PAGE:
Sometimes, there are random pieces of information we never forget. Important information, such as birthdays, or even validation that you turned off the oven or locked the front door, can be replaced by an IP address used years earlier or a funny video you saw on YouTube, writes Raj Samani, VP CTO Emea McAfee.
For me, this video was quite frankly the most remarkable pieces of social engineering I have ever seen. (Note: of course, being a security professional I have to maintain a natural level of scepticism so I use these brackets as a get-out clause that the entire video may of course have been staged).
An individual had just broken out of prison and was running away from the prison. He happened to be stopped by a police officer who was aware someone had escaped. What happened then was all captured by the onboard camera of the police car, where the escapee happened to talk his way out of generating enough suspicion to lead to an arrest.
Despite claiming to be out jogging in incredulous heat, and getting his "fake" name wrong in the discussion, the escapee was allowed to go.
People are susceptible. In this scenario, simply because the officer appeared to like the individual and trust his words he allowed an escaped convict to continue on his morning jog. Unsurprisingly, there are many more subconscious levers that can be used to influence individuals, and what is worrying is that many cyber criminals are leveraging these techniques when sending e-mails to your employees, friends, family, as well as you and me.
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In the good old days we were promised photos of attractive celebrities in uncompromising positions in an attempt to entice a double-click. Now many of these influencing levers can be seen within malicious e-mails. A walk along the high street will also reveal similar techniques used by retailers to increase sales.
Some of these techniques include the use of the "scarcity" principle. Last weekend, my niece and I went to an out-of-town shopping centre, and passing a well-known furniture store her response to me was that they always have a sale.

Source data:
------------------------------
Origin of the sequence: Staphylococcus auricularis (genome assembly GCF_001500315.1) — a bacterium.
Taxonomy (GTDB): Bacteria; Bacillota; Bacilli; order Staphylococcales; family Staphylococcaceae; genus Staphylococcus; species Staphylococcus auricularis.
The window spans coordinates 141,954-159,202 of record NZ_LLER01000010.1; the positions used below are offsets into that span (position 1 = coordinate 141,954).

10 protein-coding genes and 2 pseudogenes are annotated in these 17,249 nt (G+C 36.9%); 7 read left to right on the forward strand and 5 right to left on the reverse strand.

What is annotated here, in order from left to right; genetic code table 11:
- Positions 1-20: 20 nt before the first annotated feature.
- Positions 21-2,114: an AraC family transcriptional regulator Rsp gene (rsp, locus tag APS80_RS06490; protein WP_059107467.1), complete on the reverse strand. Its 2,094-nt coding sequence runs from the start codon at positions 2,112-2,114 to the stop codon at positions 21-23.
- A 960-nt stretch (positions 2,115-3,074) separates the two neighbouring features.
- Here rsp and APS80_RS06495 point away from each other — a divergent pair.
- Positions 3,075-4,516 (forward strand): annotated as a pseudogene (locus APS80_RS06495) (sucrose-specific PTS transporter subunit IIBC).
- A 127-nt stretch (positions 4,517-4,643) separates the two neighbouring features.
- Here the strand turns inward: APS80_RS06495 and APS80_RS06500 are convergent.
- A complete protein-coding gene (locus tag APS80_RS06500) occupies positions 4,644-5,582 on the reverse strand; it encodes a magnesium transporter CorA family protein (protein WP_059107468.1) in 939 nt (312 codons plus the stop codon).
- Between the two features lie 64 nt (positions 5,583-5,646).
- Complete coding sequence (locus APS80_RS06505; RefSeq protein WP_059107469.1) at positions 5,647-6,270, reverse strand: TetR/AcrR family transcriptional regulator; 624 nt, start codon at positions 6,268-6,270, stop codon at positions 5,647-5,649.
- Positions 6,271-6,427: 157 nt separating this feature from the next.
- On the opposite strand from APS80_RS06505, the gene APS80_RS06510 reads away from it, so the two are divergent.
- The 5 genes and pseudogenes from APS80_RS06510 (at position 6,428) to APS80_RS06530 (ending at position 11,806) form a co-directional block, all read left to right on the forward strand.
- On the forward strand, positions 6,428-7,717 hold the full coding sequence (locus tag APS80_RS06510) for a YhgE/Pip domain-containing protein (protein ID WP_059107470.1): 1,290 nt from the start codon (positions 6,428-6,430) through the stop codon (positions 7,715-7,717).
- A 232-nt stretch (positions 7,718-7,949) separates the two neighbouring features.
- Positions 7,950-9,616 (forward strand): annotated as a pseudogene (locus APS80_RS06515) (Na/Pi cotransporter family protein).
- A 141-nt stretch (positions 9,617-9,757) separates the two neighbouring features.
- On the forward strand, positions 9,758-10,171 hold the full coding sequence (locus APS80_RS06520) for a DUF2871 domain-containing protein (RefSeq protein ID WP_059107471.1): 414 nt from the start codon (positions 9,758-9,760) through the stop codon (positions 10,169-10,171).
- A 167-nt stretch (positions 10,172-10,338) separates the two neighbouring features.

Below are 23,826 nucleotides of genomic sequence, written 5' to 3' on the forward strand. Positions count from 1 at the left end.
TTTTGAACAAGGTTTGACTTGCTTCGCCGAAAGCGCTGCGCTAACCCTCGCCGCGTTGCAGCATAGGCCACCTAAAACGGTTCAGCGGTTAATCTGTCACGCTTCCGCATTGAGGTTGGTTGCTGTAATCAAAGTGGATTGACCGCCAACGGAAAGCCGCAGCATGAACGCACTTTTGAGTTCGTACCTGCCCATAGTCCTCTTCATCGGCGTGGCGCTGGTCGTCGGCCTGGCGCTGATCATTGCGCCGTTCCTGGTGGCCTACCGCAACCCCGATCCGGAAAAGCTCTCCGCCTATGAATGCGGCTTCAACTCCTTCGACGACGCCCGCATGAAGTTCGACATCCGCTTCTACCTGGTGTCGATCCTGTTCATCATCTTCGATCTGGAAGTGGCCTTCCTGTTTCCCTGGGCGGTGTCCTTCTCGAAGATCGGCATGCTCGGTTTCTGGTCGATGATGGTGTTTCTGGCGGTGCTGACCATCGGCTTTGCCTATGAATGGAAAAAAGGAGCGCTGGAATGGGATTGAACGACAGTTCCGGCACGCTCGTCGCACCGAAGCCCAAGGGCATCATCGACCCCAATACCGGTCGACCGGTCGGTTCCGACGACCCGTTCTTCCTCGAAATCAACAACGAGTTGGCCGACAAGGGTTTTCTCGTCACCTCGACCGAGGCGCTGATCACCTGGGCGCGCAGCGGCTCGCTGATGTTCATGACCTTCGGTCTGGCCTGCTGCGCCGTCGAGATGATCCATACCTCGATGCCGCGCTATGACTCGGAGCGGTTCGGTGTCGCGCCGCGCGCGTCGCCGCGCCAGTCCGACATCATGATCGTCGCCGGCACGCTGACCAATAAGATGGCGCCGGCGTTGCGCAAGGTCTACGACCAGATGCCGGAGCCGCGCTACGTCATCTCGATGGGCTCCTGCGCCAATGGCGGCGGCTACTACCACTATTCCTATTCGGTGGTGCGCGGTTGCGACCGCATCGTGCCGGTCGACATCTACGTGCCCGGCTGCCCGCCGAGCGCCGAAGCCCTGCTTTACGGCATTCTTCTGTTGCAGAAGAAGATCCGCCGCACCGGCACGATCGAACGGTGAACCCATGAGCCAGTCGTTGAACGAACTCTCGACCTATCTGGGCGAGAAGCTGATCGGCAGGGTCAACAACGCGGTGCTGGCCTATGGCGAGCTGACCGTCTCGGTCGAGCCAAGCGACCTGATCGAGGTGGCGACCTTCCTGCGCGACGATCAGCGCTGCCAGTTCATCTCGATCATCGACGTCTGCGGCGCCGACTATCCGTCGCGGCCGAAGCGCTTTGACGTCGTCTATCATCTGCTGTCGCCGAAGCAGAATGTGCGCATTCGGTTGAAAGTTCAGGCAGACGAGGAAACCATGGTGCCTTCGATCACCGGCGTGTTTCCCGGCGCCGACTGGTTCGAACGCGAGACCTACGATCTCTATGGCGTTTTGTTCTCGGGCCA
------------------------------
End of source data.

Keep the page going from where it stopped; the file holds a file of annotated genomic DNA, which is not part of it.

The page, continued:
Well that's the trick; convince people that there is only a limited time to buy that sofa, or use a cleverly crafted e-mail to trick the user into validating their details before their account is suspended and you have access to their bank account. If you combine that with the "authority" principle - making it appear that the request is coming from a valid source - then the attack is likely to be even more successful.
Even in the real world, if you happen to watch The Real Hustle, it is remarkable what can be achieved with a yellow fluorescent jacket and a clipboard. Better still, have a colour printer, laminator and some utility company logos, and you then have access to most buildings around the world.
Today, phishing e-mails are using cleverer techniques to entice user interaction. Equally, such attacks happen on a regular basis through other channels such as the telephone, face-to-face interaction, even fax machines. As we get more aware of threats, the attackers will continue to look at newer ways to exploit these subconscious levers in this constant game of cat and mouse.
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This was first published in September 2011